Officer Gliniewicz from the Fox Lake Police Department has soiled the mind of others. He has cheated, scammed and slithered his way through life. He stole money from a youth program’s funding at the police department. Somehow, throughout all of this, he still managed to be perceived as a loving police officer. The horrific acts of Officer Gliniewicz’s in Fox Lake has destroyed the community's sense of trust.
What happens now that those people that were previously in jail are free now? Will they get the respect they want? Are they going to be accepted? These are all questions that we want the answers to. Most people think that after hearing someone has gone to jail they want nothing to do with them, which is why its so hard for them to start a life after prison.
Why are people so cruel? Why do people lie? Why do people push others down to get ahead? The Gliniewicz family is quickly creating an infamous image for themselves. From a loved police officer dying to create havoc in the small town of Fox Lake, IL, to it all coming out to be a hoax. The Fox Lake officer purposely killed himself, but had con-cocked a plan to make it appear as if he had been attacked and killed by someone else. Why would someone do that? Is the typical response, but Officer Gliniewicz knows why he did it, and now so does the public.
'The 48th Precinct area can be described as economically depressed insofar as many of the residents are in the middle to lower income strata with a multifarious ethnic make-up. At the same time it can be considered vital, where new businesses are moving in. Also, many abandoned buildings have been or are in the process of being restored while one and two family units are being built up on previous empty lots." from the 48th Precinct's Web page
My field research reflection today is on the field observation I did as part of my research on serial killers with mental disorders. The person that I was observed was homeless and had a personality disorder. I did a check up with him and tried my best to explain to him that I need him to act like he does every day. The hardest part was talking to him, but that was the most successful thing I could have done. A person with different personalities, you have to make sure each personality understands you clearly.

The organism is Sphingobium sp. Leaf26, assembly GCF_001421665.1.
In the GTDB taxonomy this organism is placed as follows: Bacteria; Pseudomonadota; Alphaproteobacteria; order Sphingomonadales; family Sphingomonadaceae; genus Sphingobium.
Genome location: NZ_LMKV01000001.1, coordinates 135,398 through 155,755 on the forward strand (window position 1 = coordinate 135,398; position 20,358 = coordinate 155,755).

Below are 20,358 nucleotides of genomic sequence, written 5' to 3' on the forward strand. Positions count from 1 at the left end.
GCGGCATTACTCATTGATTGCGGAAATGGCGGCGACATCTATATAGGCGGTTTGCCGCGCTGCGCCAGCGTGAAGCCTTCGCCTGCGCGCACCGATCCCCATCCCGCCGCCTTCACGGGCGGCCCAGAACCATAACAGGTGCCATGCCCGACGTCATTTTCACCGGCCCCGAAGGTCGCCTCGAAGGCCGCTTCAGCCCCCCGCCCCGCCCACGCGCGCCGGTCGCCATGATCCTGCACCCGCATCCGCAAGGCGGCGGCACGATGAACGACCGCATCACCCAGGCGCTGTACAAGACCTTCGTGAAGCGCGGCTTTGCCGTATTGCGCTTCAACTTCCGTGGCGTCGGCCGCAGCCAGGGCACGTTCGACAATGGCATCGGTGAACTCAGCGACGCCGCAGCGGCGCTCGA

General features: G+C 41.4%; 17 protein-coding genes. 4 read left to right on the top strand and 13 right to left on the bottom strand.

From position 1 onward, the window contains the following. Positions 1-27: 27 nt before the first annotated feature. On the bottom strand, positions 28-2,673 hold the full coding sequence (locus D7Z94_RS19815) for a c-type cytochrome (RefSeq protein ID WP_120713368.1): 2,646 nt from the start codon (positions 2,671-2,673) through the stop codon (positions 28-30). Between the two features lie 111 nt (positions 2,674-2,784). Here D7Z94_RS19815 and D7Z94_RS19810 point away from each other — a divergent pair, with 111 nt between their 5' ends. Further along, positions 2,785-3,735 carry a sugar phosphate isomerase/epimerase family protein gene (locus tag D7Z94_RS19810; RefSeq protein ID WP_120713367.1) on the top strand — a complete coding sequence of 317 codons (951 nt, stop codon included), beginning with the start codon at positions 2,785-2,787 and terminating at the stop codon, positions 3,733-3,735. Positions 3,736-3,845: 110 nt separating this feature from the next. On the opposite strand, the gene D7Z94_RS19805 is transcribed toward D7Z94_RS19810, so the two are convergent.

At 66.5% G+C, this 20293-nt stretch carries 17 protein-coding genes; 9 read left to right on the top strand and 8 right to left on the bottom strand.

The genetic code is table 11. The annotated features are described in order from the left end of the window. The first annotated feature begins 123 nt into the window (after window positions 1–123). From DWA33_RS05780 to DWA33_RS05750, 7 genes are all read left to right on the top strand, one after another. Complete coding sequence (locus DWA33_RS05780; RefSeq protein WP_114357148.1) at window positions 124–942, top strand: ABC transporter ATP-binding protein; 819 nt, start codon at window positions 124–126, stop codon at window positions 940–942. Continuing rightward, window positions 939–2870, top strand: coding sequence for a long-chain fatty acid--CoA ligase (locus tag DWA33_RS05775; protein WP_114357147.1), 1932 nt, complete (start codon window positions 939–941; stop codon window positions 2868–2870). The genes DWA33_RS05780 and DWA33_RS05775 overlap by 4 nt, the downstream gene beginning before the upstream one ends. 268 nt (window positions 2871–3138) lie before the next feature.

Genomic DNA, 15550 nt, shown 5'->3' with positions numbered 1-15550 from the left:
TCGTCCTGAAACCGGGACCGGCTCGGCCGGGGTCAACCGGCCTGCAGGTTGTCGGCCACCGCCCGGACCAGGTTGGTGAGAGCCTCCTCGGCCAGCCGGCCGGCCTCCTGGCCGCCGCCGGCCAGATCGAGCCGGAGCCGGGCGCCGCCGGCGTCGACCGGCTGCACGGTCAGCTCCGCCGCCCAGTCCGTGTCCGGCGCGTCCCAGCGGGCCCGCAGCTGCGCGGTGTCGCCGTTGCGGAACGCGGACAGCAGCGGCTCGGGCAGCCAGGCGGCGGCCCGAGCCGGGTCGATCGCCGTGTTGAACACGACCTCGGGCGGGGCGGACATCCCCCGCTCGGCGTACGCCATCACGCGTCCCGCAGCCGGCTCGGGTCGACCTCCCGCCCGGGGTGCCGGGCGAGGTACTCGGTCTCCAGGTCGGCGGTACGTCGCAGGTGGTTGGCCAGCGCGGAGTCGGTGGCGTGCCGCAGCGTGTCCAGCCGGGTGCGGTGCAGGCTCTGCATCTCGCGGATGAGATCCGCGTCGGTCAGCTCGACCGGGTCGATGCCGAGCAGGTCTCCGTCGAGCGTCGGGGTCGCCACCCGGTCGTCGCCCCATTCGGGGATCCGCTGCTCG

Police brutality is becoming a big issue in our society. Recently there have been video recordings of police officers abusing their authority or using excessive force when arresting people.
In Pasco, Washington a 35 year old Hispanic man was shot seventeen times by police. The Suspect, Antonio Zambrano-Montes, was allegedly throwing rocks at cars. This case is another example of police brutality against an unarmed minority.
The unrest in Ferguson, following the killing of an unarmed black man by a white police officer, opened my eyes to the internal battles that our nation is still fighting. This is not the first case of its kind, the publicity generated by this case was a great wake-up call. The outrage that followed the grand jury ruling not to indict officer Daren Wilson for the murder of Michael Brown was warranted. This wake-up call for many people, myself included, has brought to light cracks and blind spots that our justice system has developed over the years.
Ersula Ore. Eric Garner. Jahmil-El Cuffee. Rosan Miller. Marlene Pinnock. Al Flowers. Alonzo Grant. This is just a sample of the men and women who have been savagely, and unnecessarily, beaten by police officers this summer.
Garner's case, in which an NYPD officer used a chokehold to restrain the 43-year-old Staten Island father, resulted in death. Since then, the topic of "police brutality" has gained momentum nationwide and has sparked outcry from elected officials and community members asking for police reform.
Two of the events that most affected me from 2014 were the plane crash of the Malaysian airlines flight over Ukraine and the controversy over the Michael Brown shooting and Eric Garner murder. Both were essentially failures in some kind of security system, the very thing that is ultimately supposed to protect a country and not be recklessly abused.